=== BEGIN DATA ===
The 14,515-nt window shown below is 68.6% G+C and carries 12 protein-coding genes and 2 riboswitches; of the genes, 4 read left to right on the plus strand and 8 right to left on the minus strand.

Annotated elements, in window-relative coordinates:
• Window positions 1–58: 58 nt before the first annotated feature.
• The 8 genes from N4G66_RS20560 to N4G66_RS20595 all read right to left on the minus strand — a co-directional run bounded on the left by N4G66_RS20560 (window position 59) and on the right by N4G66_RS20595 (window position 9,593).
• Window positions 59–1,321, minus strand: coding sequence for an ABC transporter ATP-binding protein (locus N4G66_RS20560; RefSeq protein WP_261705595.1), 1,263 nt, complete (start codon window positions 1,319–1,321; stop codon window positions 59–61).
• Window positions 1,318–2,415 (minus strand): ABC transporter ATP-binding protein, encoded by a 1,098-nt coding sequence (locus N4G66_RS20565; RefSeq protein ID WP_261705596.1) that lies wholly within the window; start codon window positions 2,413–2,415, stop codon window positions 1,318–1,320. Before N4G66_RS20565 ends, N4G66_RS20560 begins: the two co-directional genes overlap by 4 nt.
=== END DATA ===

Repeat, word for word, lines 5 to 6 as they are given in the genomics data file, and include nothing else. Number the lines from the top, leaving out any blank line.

• Window positions 59–1,321, minus strand: coding sequence for an ABC transporter ATP-binding protein (locus N4G66_RS20560; RefSeq protein WP_261705595.1), 1,263 nt, complete (start codon window positions 1,319–1,321; stop codon window positions 59–61).
• Window positions 1,318–2,415 (minus strand): ABC transporter ATP-binding protein, encoded by a 1,098-nt coding sequence (locus N4G66_RS20565; RefSeq protein ID WP_261705596.1) that lies wholly within the window; start codon window positions 2,413–2,415, stop codon window positions 1,318–1,320. Before N4G66_RS20565 ends, N4G66_RS20560 begins: the two co-directional genes overlap by 4 nt.